Protein is one of the macronutrients and is needed for many cell functions and physiological processes. While many people think that plant-based food sources cannot provide complete proteins, eating different plant-based foods actually makes up for the body’s complete protein needs.
Proteins are important to the body for the functionality of cells and the running of various physiological processes. Amino acids are the building blocks for proteins, and there are twenty different types of amino acids. Nine of these, are called essential amino acids as they cannot be produced by the body and must be obtained from the diet. Those nine are histidine, valine, isoleucine, lysine, phenylalanine, leucine, threonine, methionine, and tryptophan. Foods with all the nine essential amino acids are termed complete protein sources. They include most animal-based protein sources such as fish, dairy, and meat.
Plants and complete proteins
While most animal-based protein sources are considered complete, most protein sources from plants do not have all the essential amino acids. Most plants lack one or several essential amino acids, and they are termed incomplete. Rice, for instance, is quite high in carbs and calories but lacks lysine essential amino acid. Eating various plant-based protein sources still makes up for the body’s need for complete proteins. For example, beans and lentils are high in lysine, and they blend well with rice and provide lysine. In such a meal, you get all the essential amino acids. Still, some people want to get nearly all amino acids in a single meal. This article shares plant-based foods that have nearly complete proteins.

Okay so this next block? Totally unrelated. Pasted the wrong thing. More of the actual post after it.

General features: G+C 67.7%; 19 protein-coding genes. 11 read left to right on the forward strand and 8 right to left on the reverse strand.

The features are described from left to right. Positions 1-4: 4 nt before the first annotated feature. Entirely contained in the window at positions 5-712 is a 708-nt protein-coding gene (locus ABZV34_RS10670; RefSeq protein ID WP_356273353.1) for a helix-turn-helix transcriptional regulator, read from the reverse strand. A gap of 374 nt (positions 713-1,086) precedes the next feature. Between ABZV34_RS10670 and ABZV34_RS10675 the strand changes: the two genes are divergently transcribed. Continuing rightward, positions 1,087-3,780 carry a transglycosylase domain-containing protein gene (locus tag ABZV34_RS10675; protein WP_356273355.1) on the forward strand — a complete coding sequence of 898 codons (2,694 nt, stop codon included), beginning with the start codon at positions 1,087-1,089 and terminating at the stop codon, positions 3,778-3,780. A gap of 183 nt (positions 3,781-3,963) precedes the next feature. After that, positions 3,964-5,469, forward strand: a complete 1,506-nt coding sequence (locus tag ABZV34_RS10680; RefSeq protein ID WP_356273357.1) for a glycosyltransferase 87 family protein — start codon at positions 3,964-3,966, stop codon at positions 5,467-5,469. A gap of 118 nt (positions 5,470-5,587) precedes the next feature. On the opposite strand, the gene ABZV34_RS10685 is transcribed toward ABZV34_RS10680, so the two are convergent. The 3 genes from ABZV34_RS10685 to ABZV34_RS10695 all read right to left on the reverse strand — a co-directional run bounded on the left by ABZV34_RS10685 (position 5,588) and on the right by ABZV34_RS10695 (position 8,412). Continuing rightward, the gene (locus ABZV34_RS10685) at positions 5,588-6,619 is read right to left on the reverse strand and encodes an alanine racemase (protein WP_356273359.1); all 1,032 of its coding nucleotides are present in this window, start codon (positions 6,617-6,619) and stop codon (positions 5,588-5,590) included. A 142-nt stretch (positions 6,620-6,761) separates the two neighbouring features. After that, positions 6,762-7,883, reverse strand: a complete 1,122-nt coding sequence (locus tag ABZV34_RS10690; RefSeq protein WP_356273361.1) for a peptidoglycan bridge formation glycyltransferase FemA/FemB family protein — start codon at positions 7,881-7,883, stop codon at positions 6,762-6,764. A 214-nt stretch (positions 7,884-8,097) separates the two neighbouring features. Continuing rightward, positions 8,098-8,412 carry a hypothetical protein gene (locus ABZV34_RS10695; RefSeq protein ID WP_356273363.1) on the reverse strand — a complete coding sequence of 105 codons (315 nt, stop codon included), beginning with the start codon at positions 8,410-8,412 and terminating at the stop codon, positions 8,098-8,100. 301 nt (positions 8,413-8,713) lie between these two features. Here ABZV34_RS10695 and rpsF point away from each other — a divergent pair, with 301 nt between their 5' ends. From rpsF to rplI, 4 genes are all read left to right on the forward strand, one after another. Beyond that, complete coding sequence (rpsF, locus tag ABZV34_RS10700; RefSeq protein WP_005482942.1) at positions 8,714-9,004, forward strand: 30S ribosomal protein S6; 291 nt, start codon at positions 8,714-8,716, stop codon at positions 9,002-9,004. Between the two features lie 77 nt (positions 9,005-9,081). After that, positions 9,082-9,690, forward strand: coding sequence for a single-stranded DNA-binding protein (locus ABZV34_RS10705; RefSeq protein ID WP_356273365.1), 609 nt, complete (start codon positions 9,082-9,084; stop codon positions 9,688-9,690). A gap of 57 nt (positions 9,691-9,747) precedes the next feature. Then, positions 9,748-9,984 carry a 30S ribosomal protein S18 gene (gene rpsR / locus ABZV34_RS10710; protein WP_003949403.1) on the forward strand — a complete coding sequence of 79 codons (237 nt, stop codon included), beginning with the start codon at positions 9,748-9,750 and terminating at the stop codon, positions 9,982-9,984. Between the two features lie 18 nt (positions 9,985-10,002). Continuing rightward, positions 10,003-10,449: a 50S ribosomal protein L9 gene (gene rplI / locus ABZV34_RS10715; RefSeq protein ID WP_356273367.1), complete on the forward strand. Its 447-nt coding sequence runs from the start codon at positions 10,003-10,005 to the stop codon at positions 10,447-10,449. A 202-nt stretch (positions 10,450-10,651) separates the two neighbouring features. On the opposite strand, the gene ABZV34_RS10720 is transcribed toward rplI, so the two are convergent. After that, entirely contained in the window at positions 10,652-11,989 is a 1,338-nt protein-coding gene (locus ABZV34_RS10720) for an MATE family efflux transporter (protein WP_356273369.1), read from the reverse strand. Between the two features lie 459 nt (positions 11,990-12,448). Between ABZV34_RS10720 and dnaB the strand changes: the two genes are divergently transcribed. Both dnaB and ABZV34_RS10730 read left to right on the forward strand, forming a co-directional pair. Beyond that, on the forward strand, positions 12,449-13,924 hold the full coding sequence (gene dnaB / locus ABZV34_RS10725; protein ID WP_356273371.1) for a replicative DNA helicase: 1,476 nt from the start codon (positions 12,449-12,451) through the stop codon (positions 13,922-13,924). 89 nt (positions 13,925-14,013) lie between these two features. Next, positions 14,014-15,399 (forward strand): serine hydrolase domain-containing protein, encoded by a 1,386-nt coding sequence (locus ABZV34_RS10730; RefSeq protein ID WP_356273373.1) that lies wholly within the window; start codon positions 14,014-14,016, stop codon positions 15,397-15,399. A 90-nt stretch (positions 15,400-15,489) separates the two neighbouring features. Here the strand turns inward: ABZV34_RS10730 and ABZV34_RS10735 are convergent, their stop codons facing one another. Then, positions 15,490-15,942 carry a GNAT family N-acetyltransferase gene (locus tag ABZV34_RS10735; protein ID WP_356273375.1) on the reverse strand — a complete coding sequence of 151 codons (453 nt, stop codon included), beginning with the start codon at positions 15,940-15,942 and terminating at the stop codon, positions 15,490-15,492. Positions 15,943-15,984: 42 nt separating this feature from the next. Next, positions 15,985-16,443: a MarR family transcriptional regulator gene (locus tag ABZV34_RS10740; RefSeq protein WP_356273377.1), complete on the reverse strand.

Quinoa contains 8g of proteins in a 185g serving. It is considered a pseudocereal since it does not grow from grasses like do most grains and cereals. Seeing it, you might think it is couscous, but its texture is a bit crunchy, and it also has a nutty taste. Quinoa is a complete protein source and is also loaded with zin, magnesium, fibers, and many other nutrients. Besides, quinoa is free of gluten and would not trigger allergic reactions in people with celiac disease or any form of gluten allergy.
Although the name ‘buckwheat’ bears wheat, it is not actually a form of wheat. Still, it is another complete protein source that comes from plants. There are many ways of exploring buckwheat, including hulling the kernels and enjoy the ‘groats’ that are similar to oatmeal, grinding it and forming good flour for pancakes, or turning it to noodles like ‘soba’ that Japanese have specialized in. in whichever form you find it, buckwheat provides all the nine essential amino acids are gluten-free. Besides, it has many health benefits, including lowering blood cholesterol levels, blood pressure, and blood sugar levels.
iii. Tofu, tempeh, and edamame
Tofu, edamame, and tempeh are complete protein sources prepared from soybeans. Tofu, for instance, offers a whopping 8g of protein in an 85g serving besides iron, potassium, and calcium that it also has. Tempeh has a chewier feel than tofu and provides 11g of protein in a serving of 85g, besides potassium and fiber. Edamame refers to immature soybeans, green in color, which can be enjoyed in soups, salads, and toppings or eaten as a snack on their own. They are equally good sources of proteins, offering 8g in an 85g serving. Edamame also provides you with iron, calcium, and potassium.